Morning Brew: the underpopulated Southdown Institute for troubled clergy, a Toronto coffee conspiracy, McParland on Miller, councillor travel spending, good news from the TTC
The Star has a lengthy feature on the Southdown Institute this morning. Located in Aurora, this is a facility for troubled clergy, including those who have sexually abused minors. But despite the Church continuing to appear in headlines across North America for such instances of abuse, the Southdown Institute is half empty. Numerous reasons for this are cited, some of which were a surprise to me. On the more obvious side, the decreasing number of priests and a lack of diocese funds are tabled. But, more interestingly, the theory is put forward that sex abuse scandals have reduced so dramatically that they're mostly a thing of the past.
Is there a coffee conspiracy in Toronto? Well, yes -- but it might not be what you think. Seven cafes across the city -- including Mercury Espresso Bar, Blondie's, Lit Espresso Bar, Manic Coffee, Crema, Dark Horse, and Sam James Espresso Bar -- have banded together to form the Toronto Coffee Conspiracy or TCC for short. The collective's goal is to promote independent cafes that "focus on quality, freshness, and a desire to help the industry really move forward," says Matthew Taylor, initial founder of the group and co-owner of Mercury. So far the TCC has offered a "dis-loyalty" card that encourages customers to sample the coffee at all the participating establishments, and there are plans to continue to such cross-promotions.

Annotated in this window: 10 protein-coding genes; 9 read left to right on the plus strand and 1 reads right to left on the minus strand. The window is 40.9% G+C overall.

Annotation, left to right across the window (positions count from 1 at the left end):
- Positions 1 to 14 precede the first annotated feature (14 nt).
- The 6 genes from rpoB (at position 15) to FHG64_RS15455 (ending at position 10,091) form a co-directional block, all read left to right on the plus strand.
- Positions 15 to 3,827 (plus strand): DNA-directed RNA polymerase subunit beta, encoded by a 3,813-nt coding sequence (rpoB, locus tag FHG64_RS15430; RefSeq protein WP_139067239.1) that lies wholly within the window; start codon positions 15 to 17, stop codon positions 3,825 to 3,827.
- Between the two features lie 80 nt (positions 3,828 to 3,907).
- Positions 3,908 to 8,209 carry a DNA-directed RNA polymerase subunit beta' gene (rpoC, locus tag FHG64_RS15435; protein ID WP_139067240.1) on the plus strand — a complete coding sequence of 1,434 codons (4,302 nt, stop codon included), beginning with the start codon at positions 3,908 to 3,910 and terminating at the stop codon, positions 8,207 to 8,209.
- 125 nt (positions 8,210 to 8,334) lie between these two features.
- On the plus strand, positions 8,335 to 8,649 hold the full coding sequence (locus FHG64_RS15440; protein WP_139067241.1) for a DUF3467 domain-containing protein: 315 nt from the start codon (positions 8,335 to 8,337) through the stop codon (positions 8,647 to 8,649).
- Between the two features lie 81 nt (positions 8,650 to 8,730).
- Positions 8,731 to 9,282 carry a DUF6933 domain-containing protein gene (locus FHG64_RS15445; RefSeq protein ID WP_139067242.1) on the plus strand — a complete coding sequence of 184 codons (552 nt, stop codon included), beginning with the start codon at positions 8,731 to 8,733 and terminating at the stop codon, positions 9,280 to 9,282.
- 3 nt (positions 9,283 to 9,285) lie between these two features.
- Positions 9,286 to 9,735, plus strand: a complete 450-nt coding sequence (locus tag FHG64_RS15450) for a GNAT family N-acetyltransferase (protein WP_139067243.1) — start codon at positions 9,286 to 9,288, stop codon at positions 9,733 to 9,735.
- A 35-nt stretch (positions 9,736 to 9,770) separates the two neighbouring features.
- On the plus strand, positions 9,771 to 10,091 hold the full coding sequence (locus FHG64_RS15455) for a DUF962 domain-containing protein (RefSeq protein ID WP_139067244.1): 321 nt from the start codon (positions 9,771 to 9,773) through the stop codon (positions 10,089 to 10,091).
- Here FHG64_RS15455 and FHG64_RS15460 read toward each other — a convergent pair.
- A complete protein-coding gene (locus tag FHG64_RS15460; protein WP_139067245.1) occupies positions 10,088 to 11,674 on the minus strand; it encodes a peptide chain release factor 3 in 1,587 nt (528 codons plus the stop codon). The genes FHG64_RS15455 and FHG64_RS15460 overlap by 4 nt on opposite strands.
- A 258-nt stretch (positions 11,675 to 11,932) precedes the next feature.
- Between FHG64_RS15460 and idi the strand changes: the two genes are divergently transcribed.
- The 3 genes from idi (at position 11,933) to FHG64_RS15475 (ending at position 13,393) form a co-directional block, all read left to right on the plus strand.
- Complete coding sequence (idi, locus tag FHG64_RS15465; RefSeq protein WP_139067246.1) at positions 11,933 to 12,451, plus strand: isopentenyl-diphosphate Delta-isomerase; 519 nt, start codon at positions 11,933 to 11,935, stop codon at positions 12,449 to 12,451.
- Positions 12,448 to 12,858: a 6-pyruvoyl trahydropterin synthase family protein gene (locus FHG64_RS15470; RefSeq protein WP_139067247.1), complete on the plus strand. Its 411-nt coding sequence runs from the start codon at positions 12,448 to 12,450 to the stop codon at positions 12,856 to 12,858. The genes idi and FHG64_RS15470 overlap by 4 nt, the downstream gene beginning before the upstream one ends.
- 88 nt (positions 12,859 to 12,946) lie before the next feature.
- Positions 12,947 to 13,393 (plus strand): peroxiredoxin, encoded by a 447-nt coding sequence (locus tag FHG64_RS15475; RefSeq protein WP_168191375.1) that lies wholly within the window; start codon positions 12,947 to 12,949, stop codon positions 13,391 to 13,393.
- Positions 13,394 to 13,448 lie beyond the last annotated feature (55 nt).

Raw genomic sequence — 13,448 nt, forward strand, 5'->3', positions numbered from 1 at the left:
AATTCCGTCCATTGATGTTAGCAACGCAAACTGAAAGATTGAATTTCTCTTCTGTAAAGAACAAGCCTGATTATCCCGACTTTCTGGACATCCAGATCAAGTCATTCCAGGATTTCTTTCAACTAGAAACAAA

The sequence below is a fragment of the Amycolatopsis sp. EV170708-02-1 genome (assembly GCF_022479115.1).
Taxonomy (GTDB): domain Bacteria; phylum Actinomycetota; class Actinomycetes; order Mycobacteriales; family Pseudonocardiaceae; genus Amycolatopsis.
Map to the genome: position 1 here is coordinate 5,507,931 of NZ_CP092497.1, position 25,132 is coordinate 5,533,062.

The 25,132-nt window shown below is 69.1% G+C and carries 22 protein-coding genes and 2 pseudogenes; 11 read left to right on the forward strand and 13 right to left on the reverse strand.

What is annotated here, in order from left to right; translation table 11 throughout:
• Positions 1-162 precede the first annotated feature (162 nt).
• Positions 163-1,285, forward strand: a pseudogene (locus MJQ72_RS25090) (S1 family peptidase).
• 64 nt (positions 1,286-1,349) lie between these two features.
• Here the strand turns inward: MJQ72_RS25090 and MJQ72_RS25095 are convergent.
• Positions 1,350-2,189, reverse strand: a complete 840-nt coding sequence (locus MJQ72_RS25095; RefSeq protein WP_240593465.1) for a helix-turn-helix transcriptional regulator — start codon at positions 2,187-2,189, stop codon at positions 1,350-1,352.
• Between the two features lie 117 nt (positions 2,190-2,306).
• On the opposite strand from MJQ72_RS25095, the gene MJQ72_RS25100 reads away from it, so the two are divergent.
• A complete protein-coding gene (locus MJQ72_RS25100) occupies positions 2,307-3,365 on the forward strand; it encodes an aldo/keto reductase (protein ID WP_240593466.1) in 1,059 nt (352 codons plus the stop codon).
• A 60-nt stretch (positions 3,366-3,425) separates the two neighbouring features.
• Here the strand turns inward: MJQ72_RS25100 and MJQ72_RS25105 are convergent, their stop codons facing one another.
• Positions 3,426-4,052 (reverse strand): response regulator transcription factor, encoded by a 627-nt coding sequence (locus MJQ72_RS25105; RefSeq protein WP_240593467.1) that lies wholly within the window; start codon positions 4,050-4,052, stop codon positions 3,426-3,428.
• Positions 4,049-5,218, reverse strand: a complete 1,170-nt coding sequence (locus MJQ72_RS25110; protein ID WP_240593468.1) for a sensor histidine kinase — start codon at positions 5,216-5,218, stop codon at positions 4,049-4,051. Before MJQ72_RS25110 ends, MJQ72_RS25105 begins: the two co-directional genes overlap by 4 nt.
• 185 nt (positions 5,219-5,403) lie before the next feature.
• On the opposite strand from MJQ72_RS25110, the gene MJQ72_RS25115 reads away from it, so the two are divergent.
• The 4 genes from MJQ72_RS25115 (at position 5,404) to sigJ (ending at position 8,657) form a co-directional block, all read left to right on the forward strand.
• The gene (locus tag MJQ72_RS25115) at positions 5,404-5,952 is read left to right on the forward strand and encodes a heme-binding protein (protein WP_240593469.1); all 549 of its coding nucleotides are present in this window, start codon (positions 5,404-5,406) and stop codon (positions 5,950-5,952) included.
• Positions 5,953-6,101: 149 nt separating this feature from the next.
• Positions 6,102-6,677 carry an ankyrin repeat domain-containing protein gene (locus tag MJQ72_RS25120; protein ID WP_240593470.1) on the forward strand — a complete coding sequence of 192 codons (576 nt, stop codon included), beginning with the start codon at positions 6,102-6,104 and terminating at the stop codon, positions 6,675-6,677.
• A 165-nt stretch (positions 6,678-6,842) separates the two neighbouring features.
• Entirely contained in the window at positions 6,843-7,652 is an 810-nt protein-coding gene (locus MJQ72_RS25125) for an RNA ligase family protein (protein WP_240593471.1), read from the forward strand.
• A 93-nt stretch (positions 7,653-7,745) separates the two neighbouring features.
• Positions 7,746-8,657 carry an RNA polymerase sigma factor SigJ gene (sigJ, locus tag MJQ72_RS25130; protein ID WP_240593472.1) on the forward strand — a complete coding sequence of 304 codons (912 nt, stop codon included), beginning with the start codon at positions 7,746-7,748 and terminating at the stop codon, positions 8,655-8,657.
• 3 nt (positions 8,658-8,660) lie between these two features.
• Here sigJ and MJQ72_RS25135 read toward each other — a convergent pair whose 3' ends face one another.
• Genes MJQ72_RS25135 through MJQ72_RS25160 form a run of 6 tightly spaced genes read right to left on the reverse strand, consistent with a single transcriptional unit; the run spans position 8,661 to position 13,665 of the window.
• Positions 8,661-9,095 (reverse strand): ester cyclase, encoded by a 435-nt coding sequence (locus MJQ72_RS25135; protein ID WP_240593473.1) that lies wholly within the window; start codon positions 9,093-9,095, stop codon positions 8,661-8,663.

For those who can't wait to see the end of David Miller's mayoral term, the Post's Kelly McParland has a scathing editorial outlining his failures in the realm of transit. Citing the troubled St. Clair streetcar corridor as the only initiative that Miller launched and completed, McParland argues that the mayor's only transit achievement has been to increase gridlock on our roads. Ouch.
After giving Adam Giambrone the gears for his travel expenses yesterday, it appears the Sun has decided to be fair and reveal some of his fellow councillors' spending. The majority on the list -- which includes Maria Augimeri, Shelley Carroll, Paula Fletcher, Giorgio Mammoliti, Joe Pantalone and Bill Saundercock -- broke the $10,000 mark with Pam McConnell's $14,961 at the top of the list.
And because I forgot to mention it yesterday, I'll note that there was some good news from the TTC leading into the weekend. St. Clair, Main, Broadview, Dundas West and Bathurst stations should all have next-vehicle-arrival screens for streetcars up and running. And also in action are fare-vending machines at nine stations, which allow riders to use their credit or debit card to buy passes.
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